Elections to select members of parliament or local councillors are an important part of the democratic system. Who is allowed to vote is determined by the franchise, and who may stand for election by other provisions of electoral law. The first South Australian elections in 1851 allowed men of property to elect from among themselves councillors to advise the governor. With the achievement of self-government in 1856, elections took on greater significance for ordinary people, as most men became eligible to vote in elections for the House of Assembly. Some women began to vote in municipal elections from 1861.
Early election campaigns could be robust affairs, causing and reinforcing perceptions that politics was a public, masculine realm. Campaigning, especially in country areas, often included outdoor meetings, where the candidate would address the crowd. The upstairs verandah of a corner pub was a favoured venue, although the tray of a cart or motor vehicle made for a quick getaway in the event of an unfriendly reception. The hiring of the local town hall or similar indoor venue was common, a cause for gratification when filled with supporters but a graphic illustration of apathy or poor planning if only a handful turned up.
Daily papers reported parliamentary speeches, allowing voters to judge the performance of sitting members, while closer to the event, most state and local newspapers sent staff to cover public meetings at which hopeful contenders made their pitch. Candidates with sufficient personal resources and/or party backing could also deluge their electorate with leaflets and posters and place advertisements in local newspapers. Endorsed Labor candidates could usually rely on the help of trade union officials and interested members, whereas anti-socialist candidates similarly gained assistance from the business community.
Independents and Minor Party Candidates
After the consolidation of the party system around 1910, most candidates were backed by one of the two major political parties, but independents and minor party candidates never disappeared entirely. In times of stress, like the Great Depression and the 1970s, breakaways occurred, and splinter parties sprang briefly into existence. As state administrations continue to grapple with the aftermath of the State Bank disaster and with the impact of globalisation on our small regional economy, a disillusioned public is again turning to alternative candidates. Elected members who leave their parties often sit out their term of office as independents, but true independents and minor party candidates have found it easier since the mid 1970s to get elected to the Legislative Council via proportional representation.
Elections During the Last 100 Years
During the long premiership of Tom Playford, elections were little more than formalities. When the Liberal and Country League was formed in 1932, single-member seats replaced the former multi-member ones, and the rural area was given twice as many seats as the burgeoning metropolitan area. Over almost three decades, it was impossible for Labor to win a majority of seats, despite on several occasions having more primary votes and a greater share of the two-party preferred vote. The proportion of enrolled electors voting fell so low that compulsion was finally introduced in 1942, South Australia being the last state to take this step. The gross weighting of the rural vote, the ‘Playmander’, was ended only in 1968 when Liberal premier Steele Hall, realising that it could not be justified on either moral or practical grounds, began democratic changes. Don Dunstan completed the process, ending also the restricted Legislative Council franchise.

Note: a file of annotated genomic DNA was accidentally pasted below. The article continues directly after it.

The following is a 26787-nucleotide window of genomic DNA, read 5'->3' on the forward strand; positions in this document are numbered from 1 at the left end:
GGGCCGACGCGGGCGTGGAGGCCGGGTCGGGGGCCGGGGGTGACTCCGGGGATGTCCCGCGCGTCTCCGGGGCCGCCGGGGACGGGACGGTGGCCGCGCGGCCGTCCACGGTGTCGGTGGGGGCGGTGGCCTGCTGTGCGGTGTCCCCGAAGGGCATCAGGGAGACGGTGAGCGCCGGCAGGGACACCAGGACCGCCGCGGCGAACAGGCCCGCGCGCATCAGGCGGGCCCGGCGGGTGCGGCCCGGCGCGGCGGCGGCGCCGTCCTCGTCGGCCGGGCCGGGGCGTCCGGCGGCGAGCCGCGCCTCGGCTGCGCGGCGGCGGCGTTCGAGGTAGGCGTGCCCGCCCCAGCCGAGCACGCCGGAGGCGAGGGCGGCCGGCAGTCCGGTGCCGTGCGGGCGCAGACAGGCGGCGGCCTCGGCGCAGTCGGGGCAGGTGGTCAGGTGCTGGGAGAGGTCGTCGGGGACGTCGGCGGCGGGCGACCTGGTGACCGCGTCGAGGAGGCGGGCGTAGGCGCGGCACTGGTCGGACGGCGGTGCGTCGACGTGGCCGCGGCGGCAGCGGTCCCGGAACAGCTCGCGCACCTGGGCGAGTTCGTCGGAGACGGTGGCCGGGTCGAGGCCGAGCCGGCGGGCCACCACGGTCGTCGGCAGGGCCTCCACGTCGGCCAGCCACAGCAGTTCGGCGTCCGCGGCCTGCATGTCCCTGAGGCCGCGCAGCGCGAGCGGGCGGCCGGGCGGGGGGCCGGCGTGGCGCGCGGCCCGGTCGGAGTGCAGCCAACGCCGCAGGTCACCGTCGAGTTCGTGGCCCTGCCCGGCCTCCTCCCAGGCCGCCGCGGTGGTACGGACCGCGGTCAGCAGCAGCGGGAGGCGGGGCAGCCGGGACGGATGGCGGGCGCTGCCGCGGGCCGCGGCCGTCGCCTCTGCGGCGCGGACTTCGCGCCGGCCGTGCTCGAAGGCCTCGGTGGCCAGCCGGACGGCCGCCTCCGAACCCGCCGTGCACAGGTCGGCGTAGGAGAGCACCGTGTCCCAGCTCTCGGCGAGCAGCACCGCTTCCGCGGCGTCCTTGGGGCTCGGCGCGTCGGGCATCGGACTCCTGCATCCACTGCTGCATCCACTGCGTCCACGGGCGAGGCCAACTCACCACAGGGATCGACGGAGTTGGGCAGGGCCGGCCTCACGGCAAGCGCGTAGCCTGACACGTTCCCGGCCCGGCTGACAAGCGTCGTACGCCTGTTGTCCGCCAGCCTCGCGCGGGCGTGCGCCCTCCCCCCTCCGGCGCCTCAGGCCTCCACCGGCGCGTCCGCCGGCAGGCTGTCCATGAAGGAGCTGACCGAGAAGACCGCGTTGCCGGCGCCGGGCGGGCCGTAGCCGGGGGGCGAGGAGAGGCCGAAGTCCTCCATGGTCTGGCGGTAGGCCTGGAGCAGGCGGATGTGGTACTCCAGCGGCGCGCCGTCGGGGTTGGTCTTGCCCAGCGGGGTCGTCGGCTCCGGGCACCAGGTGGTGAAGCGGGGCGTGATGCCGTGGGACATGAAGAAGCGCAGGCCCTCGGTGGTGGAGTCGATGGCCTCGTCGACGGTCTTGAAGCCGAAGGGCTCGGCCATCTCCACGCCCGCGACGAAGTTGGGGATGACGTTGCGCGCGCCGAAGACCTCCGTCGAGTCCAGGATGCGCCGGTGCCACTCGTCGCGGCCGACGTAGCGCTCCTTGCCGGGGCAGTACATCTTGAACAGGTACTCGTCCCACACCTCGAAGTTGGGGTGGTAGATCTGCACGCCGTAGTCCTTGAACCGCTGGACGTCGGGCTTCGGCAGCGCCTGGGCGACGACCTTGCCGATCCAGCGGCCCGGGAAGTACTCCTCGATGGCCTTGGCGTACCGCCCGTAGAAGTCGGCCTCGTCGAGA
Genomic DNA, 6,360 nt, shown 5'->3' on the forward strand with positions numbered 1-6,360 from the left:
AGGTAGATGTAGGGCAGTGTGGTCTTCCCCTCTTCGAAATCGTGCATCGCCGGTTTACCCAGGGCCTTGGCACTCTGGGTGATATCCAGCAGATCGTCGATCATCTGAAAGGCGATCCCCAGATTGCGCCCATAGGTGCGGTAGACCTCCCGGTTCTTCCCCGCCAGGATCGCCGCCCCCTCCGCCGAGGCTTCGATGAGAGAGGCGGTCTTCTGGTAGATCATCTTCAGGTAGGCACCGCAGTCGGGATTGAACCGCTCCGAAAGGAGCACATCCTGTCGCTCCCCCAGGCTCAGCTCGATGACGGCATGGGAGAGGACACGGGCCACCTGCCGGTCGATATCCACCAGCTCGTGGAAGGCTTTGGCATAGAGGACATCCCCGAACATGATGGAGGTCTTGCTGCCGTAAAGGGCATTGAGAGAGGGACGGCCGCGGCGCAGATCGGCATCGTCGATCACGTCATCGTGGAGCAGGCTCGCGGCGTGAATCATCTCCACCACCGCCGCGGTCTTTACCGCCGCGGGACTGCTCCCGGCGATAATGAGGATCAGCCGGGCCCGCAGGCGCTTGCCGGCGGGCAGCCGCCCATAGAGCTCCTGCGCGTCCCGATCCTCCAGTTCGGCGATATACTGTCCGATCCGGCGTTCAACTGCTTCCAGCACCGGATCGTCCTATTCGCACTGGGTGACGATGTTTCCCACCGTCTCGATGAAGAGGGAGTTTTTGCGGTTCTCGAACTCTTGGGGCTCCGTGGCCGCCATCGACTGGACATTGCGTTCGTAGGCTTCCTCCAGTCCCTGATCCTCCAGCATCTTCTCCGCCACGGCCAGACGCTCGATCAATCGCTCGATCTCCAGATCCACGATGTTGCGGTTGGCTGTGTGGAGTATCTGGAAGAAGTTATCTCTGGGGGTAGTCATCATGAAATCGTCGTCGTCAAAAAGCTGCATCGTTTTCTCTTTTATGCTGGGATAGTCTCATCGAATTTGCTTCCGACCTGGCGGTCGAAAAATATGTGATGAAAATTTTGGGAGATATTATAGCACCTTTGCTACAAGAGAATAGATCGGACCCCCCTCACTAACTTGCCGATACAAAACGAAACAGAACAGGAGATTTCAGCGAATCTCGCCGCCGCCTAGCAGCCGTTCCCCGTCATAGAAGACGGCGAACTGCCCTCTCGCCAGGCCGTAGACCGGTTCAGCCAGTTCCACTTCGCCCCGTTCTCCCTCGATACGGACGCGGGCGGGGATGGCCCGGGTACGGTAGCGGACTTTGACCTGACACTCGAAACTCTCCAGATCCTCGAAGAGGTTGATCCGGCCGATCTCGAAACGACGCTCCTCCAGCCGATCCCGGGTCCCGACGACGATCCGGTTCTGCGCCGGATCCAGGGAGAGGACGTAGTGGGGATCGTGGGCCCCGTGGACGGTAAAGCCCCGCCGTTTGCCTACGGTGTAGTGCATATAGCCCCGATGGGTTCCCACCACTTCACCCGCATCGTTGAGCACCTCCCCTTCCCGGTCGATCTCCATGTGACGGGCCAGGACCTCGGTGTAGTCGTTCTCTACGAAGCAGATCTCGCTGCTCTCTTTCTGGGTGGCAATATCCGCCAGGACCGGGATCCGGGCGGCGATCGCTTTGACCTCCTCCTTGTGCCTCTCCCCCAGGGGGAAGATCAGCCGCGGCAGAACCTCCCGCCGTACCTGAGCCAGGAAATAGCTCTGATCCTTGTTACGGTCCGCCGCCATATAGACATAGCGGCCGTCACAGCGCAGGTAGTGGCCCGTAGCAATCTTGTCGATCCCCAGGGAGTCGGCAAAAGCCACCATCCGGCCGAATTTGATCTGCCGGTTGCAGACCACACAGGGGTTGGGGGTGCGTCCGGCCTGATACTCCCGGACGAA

Following a bipartisan referendum in 1990, South Australian electoral commissioners are required to redraw electorate boundaries after each election in such a manner that the major party with the majority of the two‑party preferred vote also wins enough seats to form government. This has proved problematic in concept and practice, and no other state has emulated this attempt to ensure that a major party is not ‘cheated’ of victory. Some breathing space was recently afforded when the Electoral (Miscellaneous) Amendment Act 2009 extended the period after each election in which the boundary commission must begin the re-drawing exercise from three months to 24 months. Labor has been particularly adept at concentrating its efforts in marginal seats to win a majority of seats, if not votes, as happened not only in 1989, but also in 2002 and 2010.
Like several other states, SA now has a fixed electoral calendar, with four-yearly polls set to occur on the third Saturday of March. This significant change was achieved without fanfare via opposition Labor backbencher Kris Hanna’s private member’s bill, the Constitution (Parliamentary Terms) Amendment Act 2001, his initial attempt in 1999 having just failed to get the necessary constitutional majority. The first election held under the new regime was that of 20 March 2006.
Notable past elections include 1938, when a record 13 independents were elected; 1968, when Steele Hall’s win with only 44% of the primary vote to Labor’s 52% triggered electoral reform; 1979, when Dunstan’s successor, Des Corcoran, called an early poll and unexpectedly lost, and 1993, when Labor was punished for the State Bank catastrophe by being reduced to 10 Assembly seats.